The Analog Gamer: It's A Kind of Magic

dotp_whatis_productHi, my name is Shawn and I’m a recovering Magic-aholic.

Magic is like paper crack to me. I find it consumes my life when I’m playing it. It becomes my goal in life, I will forsake food, personal hygiene and even intimate relations when I’m on a bender. It’s a sad part of my life but I thought it was behind me.

Struggling through Magic addiction is a daily challenge. I fight to avoid the Magic cards at the grocery, I refused the free Magic tournaments at the local game store. I’d been clean for almost a year when it happened.

I’m ashamed to admit my weakness but here, amongst a gathering of others with my problem I feel relieved to admit it. I had a moment of weakness and I slipped up. It wasn’t with that shiny foil packaging, I wasn’t huddled in the alley behind the game store.. no, I gave in to Magic last in my home and there was no physical evidence left afterward, just a note on my bank account for the purchase of 2500 Microsoft points. ( I only needed 800, but I wanted some extras on hand to buy cards later)

There is something so insidious about the digital version. It’s too perfect a translation in fact. While currently I can’t sidle up to the counter and pay for my next fix of booster packs and I don’t have access to the thousands of cards in my physical library I have little doubt the masterminds behind my addiction already have the plan for my digital downfall in the works.

What the online version of the game does do is simulate the game table well. The selection of cards is limited to the current core set and the ability to customize and modify the included pre-built decks lacks a bit of flexibility but overall this is the first time a digital version of Magic has come so close to stealing my soul. There have been a few other digital choices over the years, and Magic is no stranger to the online play space but unlike the old PC game, the horrible non-Magic Battlefront game and the long running Magic Online, the Xbox version is just insidious because its invaded my gaming life.

The once safe retreat of my recovery has become unsafe. Playing against others is as simple as firing up the 360 and hopping into a ranked match against people who are obviously just as addicted as I am. I’ve found the computer opponents pale in comparison to the challenge of playing my fellow addicts (except Ron), which in turn fuels the addiction. I feel the burn. I want to win.

dotp1The current selection of cards makes the game feel like its far more about the strategy and the deck build than it is about the cards you own – a problem that often plagues the physical games I’ve played. This is also a problem as it pulls on my addiction to new cards, new strategies and new options. I can feel my craving to buy more virtual cards, to build my library beyond the basics offered in the game currently.

Maybe Magic on the 360 is a safe alternative to going completely off the wagon. So far I’ve managed not to run to the store and buy a case of the latest release, Alara Reborn but I had to be emotionally honest and share with you all that I’d fallen. I’ve failed to resist and I wanted to warn you that the temptation to succumb is strong even with the seemingly safe Xbox 360 version.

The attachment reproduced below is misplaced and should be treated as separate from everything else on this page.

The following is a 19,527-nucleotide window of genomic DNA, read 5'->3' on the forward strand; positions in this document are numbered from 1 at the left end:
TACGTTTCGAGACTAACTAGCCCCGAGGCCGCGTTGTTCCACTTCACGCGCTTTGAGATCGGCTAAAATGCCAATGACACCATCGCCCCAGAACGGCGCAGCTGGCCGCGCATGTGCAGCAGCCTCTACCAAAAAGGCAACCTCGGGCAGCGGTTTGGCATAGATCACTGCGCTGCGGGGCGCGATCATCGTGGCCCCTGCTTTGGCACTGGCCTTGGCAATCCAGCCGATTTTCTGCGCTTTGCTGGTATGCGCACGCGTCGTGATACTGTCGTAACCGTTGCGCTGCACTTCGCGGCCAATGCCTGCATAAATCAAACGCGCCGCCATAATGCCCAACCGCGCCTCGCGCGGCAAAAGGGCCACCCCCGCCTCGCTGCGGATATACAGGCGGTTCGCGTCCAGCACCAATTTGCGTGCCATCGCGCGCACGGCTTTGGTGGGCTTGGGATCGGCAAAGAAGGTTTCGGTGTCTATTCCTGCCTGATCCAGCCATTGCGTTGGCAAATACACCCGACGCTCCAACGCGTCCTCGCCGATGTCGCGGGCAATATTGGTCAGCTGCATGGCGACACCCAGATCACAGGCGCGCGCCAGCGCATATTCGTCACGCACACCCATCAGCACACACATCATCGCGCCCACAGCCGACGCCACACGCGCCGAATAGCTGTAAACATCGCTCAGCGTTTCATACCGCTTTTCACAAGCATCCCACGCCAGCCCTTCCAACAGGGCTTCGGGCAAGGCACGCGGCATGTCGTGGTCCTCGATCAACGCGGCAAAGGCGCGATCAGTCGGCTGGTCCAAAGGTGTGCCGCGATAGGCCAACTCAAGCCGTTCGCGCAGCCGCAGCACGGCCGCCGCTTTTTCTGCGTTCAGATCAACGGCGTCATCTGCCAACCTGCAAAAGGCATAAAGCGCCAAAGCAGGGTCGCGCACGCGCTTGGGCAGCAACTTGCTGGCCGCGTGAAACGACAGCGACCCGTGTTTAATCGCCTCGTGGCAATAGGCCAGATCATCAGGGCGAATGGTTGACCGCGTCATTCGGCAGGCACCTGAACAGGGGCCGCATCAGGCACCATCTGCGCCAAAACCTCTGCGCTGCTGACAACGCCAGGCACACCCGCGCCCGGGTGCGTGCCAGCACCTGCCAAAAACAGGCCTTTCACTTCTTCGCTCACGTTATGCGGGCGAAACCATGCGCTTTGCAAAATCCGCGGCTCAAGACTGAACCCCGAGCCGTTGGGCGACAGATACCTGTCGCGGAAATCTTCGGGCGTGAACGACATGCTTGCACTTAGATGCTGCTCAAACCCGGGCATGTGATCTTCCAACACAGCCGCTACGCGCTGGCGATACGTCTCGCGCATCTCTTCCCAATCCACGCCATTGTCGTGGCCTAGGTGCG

I have failed to resist it, and I have to admit that some part of me wants all of you to fail as well. If you’re strong enough to resist its pull then I admire you. If, like me, you’re only human and give in, well… I guess I’ll see you online. I’m afraid this is my last visit to Magic Anonymous. I think I can manage the addiction now, thanks for all your help and support over the years.

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3 Comments on The Analog Gamer: It's A Kind of Magic

Ron Whitaker

On July 2, 2009 at 10:09 am

Unfortunately, I’ve fallen victim to this as well. Even more unfortunately, I played the part of Shawn’s whipping boy as we tried out the new title. One thing that has always been my downfall at any card game – I don’t draw cards well.

Morning Toast

On July 2, 2009 at 10:21 am

The XBL version of Magic is great for new players like me too because it clearly abides by the official rules and is consistent. It makes it so you don’t miss a phase or a turn or even a possible attack/defense. One thing I wish it did have was bigger text. We don’t all have mondo TVs so the zooming in/out to read cards can get a bit tedious.

As a noob to the Magic business, I’ve found the XBL version to be quite challenging. Since I don’t know the pros/cons of each colored deck as of yet, there is a lot of trial and error when playing the AI. And the AI is just hard enough when playing on the “normal” skill level. Tough enough to make you think, but easy enough that you’re not completely ambushed.

Sometimes one of my cards will get defeated or something else happen and I’m not sure why, but that’s all just learning cards and effects. Nothing can really replace a person explaining rules to me in a simple manner, but this console version does a pretty good job. Magic took my 10 bucks and I’m sure it will take many more bucks as they release decks and other DLC.

I have yet to play on-line versus a real opponent as I fear the trampling that will follow, but I’ll get there eventually.

Shyfty

On July 3, 2009 at 12:47 am

Regrettably I too have fallen victim to WotC’s digital incarnation of the small colored papers that siphoned away many of my paychecks in years past. The title was too similar to the physical manifestation, enabling me to pick up as if i had never been away.

I have noticed that the title lacks some ability to support complex instant/interupt chains. Conveniently there is little time to focus on this issue, what with the ability to continuously play ad infinitum regardless of store (or coffee shop) hours.